Update: On a date to be determined, top government officials in the “whistleblower” arena and leading lawyers from across the country will once again convene for the “Whistleblower Law Symposium.” In this program that we have organized since 2009, we are planning a streaming option so our colleagues across the globe can join those who attend in person.
Here is the updated Agenda:
Newest Whistleblower Trends: Cyber, Crypto, Financial Fraud, and
In this week of new bank bailouts (following Silicon Valley Bank’s), a bipartisan group of five Senators has urged common sense improvements to the SEC Whistleblower laws. These Senators emphasize the “crucial role of whistleblowers” in protecting both investors and taxpayer funds.
- The SEC Whistleblower Reform Act of 2023, co-sponsored by Sens. Grassley, Warren, Collins, Warnock, and Mastro, removes some predictable roadblocks to an effective SEC Whistleblower program. To summarize from Sen. Grassley’s release, the Act would:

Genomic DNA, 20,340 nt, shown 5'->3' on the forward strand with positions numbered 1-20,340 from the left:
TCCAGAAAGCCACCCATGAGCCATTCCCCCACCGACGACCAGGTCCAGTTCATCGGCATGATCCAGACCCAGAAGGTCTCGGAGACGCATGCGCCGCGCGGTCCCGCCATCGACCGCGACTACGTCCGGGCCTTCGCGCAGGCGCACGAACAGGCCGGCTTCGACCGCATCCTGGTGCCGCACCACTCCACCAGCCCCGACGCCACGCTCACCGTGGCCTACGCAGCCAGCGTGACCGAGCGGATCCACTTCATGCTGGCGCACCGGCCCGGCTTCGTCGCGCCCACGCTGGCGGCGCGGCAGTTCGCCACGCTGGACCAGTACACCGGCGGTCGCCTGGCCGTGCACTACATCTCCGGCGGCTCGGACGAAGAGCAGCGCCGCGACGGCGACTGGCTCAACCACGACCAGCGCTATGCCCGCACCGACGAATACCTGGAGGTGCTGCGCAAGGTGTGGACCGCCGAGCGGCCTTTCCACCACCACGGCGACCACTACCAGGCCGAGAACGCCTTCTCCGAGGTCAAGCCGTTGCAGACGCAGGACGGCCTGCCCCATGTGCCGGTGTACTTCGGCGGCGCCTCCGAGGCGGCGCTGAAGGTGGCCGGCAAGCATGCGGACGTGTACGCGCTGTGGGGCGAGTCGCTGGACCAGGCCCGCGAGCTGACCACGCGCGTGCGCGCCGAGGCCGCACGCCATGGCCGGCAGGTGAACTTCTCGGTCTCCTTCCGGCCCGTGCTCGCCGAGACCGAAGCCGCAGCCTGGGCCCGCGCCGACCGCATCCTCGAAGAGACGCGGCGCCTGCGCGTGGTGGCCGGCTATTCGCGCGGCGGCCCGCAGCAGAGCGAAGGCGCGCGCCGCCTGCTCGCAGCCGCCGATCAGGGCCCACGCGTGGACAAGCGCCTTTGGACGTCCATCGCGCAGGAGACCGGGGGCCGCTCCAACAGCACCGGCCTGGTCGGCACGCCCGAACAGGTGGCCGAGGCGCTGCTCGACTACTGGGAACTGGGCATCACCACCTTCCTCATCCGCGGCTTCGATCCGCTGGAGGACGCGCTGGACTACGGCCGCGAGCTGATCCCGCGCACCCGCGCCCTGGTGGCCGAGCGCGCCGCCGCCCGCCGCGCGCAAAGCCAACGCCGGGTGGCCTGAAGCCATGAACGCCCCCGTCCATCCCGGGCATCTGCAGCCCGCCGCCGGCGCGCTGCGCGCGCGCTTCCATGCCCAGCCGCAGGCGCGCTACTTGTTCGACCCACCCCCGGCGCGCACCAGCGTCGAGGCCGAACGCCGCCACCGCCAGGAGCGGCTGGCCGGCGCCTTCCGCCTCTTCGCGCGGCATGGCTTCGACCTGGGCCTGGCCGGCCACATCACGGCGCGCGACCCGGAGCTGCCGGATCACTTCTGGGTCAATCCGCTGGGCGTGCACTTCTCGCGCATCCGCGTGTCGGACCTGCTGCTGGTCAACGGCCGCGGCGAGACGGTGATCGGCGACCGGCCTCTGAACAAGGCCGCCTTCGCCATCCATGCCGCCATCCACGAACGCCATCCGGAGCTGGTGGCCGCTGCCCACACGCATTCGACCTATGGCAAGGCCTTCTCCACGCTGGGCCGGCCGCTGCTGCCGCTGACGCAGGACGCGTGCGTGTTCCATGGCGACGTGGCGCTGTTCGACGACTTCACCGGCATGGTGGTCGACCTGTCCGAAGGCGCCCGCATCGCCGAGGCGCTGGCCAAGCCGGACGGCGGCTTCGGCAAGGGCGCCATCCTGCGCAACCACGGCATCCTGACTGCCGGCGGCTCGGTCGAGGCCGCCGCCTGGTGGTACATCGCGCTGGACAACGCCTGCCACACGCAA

- Protect whistleblowers from retaliation if they report violations only in the workplace. Currently, whistleblowers are protected only once they report misconduct directly to the SEC or certain other officials.
The SEC announced today its first SEC Whistleblower award to a former company officer. The award of a half-million dollars was for “original, high-quality information about a securities fraud,” which resulted in an SEC enforcement action with sanctions of more than $1 million.
Typically, corporate officers, directors and other corporate fiduciaries are not eligible for SEC Whistleblower awards when they learn of fraud through employee reports. The SEC built in flexibility in its rules, however, when the officer waits “more than 120 days after other responsible compliance personnel possessed the information and failed to adequately address the issue.” Otherwise, frauds that a dishonest company refuses to address might otherwise go unreported.